In essence, the Fed provided liquidity protection to the market and artificially tempered the ebbs and flows of the business and market cycle for more than a decade. This erased a significant degree of market risk and fostered an extended period of risk taking, as many eschewed selectivity and valuation in favor of chasing momentum and what was “working.” That particularly benefited everything of a more speculative nature, from mega-cap growth stocks to cryptocurrency. In addition, as trillions of freshly-created dollars sought a new home, most investments rose in price with little regard for valuation. In an environment that marginalized fundamentals, passive investing (buying securities that mirror stock market indices) became the rage. The concept of “owning the market” exacerbated the already overvalued state of red-hot technology stocks. This is because the S&P 500 Index is a market capitalization weighted index, and the greater the price and the higher the market capitalization of the company, the greater its share of its composition of the index. So as more money was invested in passive investments, the more these large mega-cap growth stocks swelled in size. This circular process persisted for more than a decade because short term investors saw it “working,” despite the dangerous irony that the more extreme the overvaluation, the more popular the investment became.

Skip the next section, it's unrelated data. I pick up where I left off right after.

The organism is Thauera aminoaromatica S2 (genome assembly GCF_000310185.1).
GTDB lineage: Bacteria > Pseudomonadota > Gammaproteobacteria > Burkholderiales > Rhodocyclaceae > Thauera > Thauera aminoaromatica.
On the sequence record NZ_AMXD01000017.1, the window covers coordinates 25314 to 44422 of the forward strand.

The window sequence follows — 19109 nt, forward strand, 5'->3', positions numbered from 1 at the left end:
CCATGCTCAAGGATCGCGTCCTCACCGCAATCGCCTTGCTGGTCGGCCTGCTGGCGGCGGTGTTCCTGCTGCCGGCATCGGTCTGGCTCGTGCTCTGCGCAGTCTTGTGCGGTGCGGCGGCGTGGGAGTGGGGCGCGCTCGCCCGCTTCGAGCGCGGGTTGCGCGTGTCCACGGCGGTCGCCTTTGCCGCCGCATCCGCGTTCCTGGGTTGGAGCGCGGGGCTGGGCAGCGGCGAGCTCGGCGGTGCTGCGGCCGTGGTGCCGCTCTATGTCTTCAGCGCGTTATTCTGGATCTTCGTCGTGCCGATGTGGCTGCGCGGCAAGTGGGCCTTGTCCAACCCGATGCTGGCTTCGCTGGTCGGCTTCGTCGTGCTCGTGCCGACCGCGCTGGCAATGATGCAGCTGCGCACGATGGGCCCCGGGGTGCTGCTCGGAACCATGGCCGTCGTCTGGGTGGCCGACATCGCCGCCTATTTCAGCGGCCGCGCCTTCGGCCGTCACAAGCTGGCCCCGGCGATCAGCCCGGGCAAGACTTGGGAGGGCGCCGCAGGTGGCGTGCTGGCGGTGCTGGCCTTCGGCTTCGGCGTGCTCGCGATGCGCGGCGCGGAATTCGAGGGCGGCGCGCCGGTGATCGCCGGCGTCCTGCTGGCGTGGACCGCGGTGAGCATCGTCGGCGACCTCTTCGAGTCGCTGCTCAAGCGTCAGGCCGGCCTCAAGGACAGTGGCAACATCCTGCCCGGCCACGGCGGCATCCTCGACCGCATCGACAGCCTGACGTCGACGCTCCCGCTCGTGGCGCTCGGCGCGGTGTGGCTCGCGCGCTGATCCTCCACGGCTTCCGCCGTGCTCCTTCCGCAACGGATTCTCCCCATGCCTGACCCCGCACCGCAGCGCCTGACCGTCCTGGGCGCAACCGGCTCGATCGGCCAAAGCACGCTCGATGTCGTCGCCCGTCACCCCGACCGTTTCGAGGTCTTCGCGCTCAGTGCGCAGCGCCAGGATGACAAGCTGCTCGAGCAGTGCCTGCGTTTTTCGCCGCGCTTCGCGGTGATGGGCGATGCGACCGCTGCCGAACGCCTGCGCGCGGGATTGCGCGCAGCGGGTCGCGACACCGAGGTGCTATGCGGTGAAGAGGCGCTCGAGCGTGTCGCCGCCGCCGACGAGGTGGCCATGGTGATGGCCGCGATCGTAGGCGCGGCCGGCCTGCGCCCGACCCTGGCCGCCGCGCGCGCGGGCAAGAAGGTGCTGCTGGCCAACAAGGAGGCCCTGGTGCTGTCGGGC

The environment of the previous 13+ years came crashing down in 2022, perhaps never to return. Interest rates are significantly higher, a drastic departure from the previous Fed policy of artificially suppressing rates. The Fed is no longer buying bonds and, in fact, is reducing its massive balance sheet. Bond yields today more accurately reflect the underlying economy (one with modest growth, but elevated inflation). This pivot is expected to be an unpleasant development for both the passive and growth investors who thrived in a Fed-fueled easy money era. It changes the investment paradigm.

The distinct opportunity and risk profiles for value and growth investors, respectively, are on display in the above data tables. The first table consists of the top ten companies in the S&P 500 Index at the beginning of 2022. The second group lists the top ten holdings in MPMG’s portfolio for the same period.